Capsize recovery topic

Steve Gray posted this 5 Weeks ago

I note that there are now three threads on this forum on the difficultly of righting a Solo, particularly in wind and chop, and that the class measurer asked for comments in his AGM report.

If you're sub 40 and winning opens this is not an issue, but for those of us the wrong side of 60 and club racing it is.

Our new fleet at Whitstable has had three aided rescues in the last month - and whilst there is doubtless pilot error in all three, its not a great look for the Solo brand to be seen struggling...

Personally i have righting lines (not very helpful when inverted) and have just bought a mast float for use when free sailing and to revive my confidence.

I will stick with the Solo, but my reason for moving from a Laser is undermined by the inability to self rescue - I may be doing something wrong (other than capsizing!), but i would appreciate the views of members who may have solved the problem?

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Ian McDonald posted this 5 Weeks ago

My first foray with the Solo 25 years ago and you are right - no problem.

Having been back 5 years- for sure I am more aware of turtling. My righting lines and centreboard just with friction brake, allowing it to be adjusted from outside makes recovery from a turtle ok. Is the modern trend of having cleats on the board uphall making capsized adjustment of the board harder an issue?

Am I wrong in thinking that Whitstable at some tide points is shallow enough to ground a mast tip?

At least inverted, the boat stops and stops helm separation. The boat washes round with mast upwind whilst capsized needing a San Francisco roll to get helm and board on the upwind side.

I am not brave enough to accept my age and launch with a B rig to avoid falling in!

How about a decent Solo approved mast float that fits as unobtrusively as possible ? I am embarrassed to say I have only recently looked at the rules and seen that a float is ok for racing. It will be slow- but not as slow as being upside down! Reducing rescue boat usage is good too.

It would be good to get some feedback from others!

Last Edited 4 Weeks ago

Will Loy posted this 4 Weeks ago

Here at Dittisham Sailing Club we allow mast floats and with a fleet of sailors with mixed abilities it does provide a confidence boost to the less experienced. During lockdown we instigated blue flag racing which was socially distanced and required mast floats fitted to all competitors, reducing the workload on rescue teams. While the milk bottles were pretty ugly they did do the job. Many of our beginners still fit floats to all types of dinghies and I would advocate their use on the Solo circuit. It would be great to have a well designed float that would sit snug to the mast but would possibly require attachment points for fixation. We have upwards of 20 female sailors, some who race the Solo, an ergonomic float would be welcomed.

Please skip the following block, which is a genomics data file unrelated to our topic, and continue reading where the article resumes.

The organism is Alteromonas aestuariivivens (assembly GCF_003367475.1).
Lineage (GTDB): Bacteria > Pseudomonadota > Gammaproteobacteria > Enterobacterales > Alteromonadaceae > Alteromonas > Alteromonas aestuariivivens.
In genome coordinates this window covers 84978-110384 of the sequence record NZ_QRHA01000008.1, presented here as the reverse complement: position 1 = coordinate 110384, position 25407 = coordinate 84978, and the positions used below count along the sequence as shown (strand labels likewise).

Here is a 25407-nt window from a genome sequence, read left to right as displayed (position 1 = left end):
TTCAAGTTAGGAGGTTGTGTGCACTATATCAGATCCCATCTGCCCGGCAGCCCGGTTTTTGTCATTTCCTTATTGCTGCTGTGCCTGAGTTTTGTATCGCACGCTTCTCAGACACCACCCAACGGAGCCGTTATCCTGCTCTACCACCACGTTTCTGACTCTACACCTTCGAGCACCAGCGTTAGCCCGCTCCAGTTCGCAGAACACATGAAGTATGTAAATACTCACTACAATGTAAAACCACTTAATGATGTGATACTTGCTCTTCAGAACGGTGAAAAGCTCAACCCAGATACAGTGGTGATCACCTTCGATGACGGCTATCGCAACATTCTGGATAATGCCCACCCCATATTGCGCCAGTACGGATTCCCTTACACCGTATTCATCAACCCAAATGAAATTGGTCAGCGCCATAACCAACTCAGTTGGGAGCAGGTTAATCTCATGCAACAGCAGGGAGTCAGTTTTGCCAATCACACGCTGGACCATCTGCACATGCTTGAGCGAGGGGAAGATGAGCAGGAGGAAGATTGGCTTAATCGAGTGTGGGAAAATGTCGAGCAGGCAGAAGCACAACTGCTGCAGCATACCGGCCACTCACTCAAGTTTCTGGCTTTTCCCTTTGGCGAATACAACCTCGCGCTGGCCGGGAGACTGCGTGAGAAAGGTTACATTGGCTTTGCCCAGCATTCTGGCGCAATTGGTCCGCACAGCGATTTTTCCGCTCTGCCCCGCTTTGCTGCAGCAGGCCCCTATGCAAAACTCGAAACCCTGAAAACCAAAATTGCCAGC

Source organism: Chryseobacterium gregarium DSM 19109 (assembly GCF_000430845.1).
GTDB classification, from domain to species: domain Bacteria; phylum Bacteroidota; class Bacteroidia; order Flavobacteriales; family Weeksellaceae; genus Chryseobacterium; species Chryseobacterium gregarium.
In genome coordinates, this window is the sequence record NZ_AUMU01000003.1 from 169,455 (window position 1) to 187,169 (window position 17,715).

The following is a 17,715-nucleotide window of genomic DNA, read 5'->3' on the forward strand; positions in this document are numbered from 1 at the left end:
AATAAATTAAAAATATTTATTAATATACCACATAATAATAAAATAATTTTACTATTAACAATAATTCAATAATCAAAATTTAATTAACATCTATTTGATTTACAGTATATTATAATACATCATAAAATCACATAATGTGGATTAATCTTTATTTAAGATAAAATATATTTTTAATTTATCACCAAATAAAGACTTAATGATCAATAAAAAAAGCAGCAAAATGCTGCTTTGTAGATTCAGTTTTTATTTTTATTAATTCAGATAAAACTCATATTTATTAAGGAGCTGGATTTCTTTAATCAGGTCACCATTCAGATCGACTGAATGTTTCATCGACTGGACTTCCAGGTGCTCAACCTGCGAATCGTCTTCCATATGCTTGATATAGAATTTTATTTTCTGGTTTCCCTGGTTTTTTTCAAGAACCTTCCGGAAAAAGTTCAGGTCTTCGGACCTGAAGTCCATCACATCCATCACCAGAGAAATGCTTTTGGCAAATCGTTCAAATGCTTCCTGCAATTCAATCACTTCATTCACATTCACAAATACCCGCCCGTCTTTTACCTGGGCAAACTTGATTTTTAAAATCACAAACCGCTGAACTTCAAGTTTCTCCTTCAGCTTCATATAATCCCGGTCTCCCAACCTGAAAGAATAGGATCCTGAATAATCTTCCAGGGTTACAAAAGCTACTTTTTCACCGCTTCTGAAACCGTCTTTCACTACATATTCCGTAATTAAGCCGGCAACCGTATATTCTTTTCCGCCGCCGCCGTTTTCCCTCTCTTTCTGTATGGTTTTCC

Doug Latta posted this 4 Weeks ago

I noticed on a for sale item (Solo 5660) posted the other day the second photo shows a pretty snug masthead float. Might be worth enquiring where the owner got it from.

Ian McDonald posted this 4 Weeks ago

Looks like the float sold by Hartley Boats.

My view on floats are changing- I think my high wind threshold where I stay on the bank ( or get in the Osprey) could well be higher with a credible mast float. And I apologise for missing the most important- shallow water and mast grounding. I am lucky to be sailing over 20ft plus of weed free water. Turtle is annoying. But shallow water and a soft bottom makes it much more of a priority

Great to see "Solo Royalty" putting their views forward!

Last Edited 4 Weeks ago

Steve Gray posted this 4 Weeks ago

Hi Ian - apparently so..

Challenge is to find a float that can be used when windy, but not is the lighter stuff...

Ian McDonald posted this 4 Weeks ago

My Solo is berthed next to the Hartleys at Blithfield. I will pick Marks brains when possible!

Ian McDonald posted this 3 Weeks ago

Feedback from a Solo user- two floats don't stop turtling.

I spoke with our club Senior Instructor -we use them on our training boats. They are good because they are permanently fixed so its easy to check they are in use. And being solid there can be no punctures or leaks. Weight is not great but certainly heavier than an air float

Sailing in deep water at Blithfield its not a major problem- but I sympathise with those shallow water sailing.

On a personal level-I am going to sail float free and follow Mr Loys advice and put some controls on the centreboard to reduce capsizes. I am going to continue to follow David Greenings guidance on kicker tension to further avoid downwind swims. And maybe in big winds ( if not in Osprey!) tack round the odd scary gybe. Sorted!

Last Edited 3 Weeks ago

David Greening posted this 3 Weeks ago

No shame in tacking round

Ian McDonald posted this 6 Days ago

I have had several specific bits of advice from experienced sailors like David which has certainly reduced my capsizes.

Of course good capsize recovery is very important- but every swim that can be avoided helps as much

Ian McDonald posted this 2 Days ago

Very useful righting lines and capsize article from Andrew Liddington in the current members magazine

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